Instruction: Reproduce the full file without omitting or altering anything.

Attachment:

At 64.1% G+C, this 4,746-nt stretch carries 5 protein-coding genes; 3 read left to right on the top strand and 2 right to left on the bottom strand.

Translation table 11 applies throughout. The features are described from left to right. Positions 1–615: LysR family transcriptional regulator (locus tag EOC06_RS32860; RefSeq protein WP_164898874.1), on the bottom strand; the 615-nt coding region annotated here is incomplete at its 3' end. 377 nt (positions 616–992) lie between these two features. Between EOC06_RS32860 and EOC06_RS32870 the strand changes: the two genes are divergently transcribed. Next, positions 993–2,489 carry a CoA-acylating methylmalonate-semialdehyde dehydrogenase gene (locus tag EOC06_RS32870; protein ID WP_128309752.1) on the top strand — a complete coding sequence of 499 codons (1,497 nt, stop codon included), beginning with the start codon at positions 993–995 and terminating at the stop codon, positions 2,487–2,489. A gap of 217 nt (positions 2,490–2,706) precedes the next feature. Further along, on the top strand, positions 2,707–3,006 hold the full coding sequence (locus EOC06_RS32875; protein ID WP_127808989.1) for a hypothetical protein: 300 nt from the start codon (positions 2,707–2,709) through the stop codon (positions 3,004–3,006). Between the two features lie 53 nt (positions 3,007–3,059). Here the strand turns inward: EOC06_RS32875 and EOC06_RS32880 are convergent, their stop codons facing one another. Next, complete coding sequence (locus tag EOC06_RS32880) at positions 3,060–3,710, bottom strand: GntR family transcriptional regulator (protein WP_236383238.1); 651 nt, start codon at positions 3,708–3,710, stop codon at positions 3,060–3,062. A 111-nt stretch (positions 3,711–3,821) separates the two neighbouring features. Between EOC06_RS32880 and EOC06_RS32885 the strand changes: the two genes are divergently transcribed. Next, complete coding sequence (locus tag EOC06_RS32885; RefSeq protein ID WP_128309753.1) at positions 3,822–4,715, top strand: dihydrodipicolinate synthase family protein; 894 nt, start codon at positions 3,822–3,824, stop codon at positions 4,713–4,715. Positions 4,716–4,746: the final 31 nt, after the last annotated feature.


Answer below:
At 64.1% G+C, this 4,746-nt stretch carries 5 protein-coding genes; 3 read left to right on the top strand and 2 right to left on the bottom strand.

Translation table 11 applies throughout. The features are described from left to right. Positions 1–615: LysR family transcriptional regulator (locus tag EOC06_RS32860; RefSeq protein WP_164898874.1), on the bottom strand; the 615-nt coding region annotated here is incomplete at its 3' end. 377 nt (positions 616–992) lie between these two features. Between EOC06_RS32860 and EOC06_RS32870 the strand changes: the two genes are divergently transcribed. Next, positions 993–2,489 carry a CoA-acylating methylmalonate-semialdehyde dehydrogenase gene (locus tag EOC06_RS32870; protein ID WP_128309752.1) on the top strand — a complete coding sequence of 499 codons (1,497 nt, stop codon included), beginning with the start codon at positions 993–995 and terminating at the stop codon, positions 2,487–2,489. A gap of 217 nt (positions 2,490–2,706) precedes the next feature. Further along, on the top strand, positions 2,707–3,006 hold the full coding sequence (locus EOC06_RS32875; protein ID WP_127808989.1) for a hypothetical protein: 300 nt from the start codon (positions 2,707–2,709) through the stop codon (positions 3,004–3,006). Between the two features lie 53 nt (positions 3,007–3,059). Here the strand turns inward: EOC06_RS32875 and EOC06_RS32880 are convergent, their stop codons facing one another. Next, complete coding sequence (locus tag EOC06_RS32880) at positions 3,060–3,710, bottom strand: GntR family transcriptional regulator (protein WP_236383238.1); 651 nt, start codon at positions 3,708–3,710, stop codon at positions 3,060–3,062. A 111-nt stretch (positions 3,711–3,821) separates the two neighbouring features. Between EOC06_RS32880 and EOC06_RS32885 the strand changes: the two genes are divergently transcribed. Next, complete coding sequence (locus tag EOC06_RS32885; RefSeq protein ID WP_128309753.1) at positions 3,822–4,715, top strand: dihydrodipicolinate synthase family protein; 894 nt, start codon at positions 3,822–3,824, stop codon at positions 4,713–4,715. Positions 4,716–4,746: the final 31 nt, after the last annotated feature.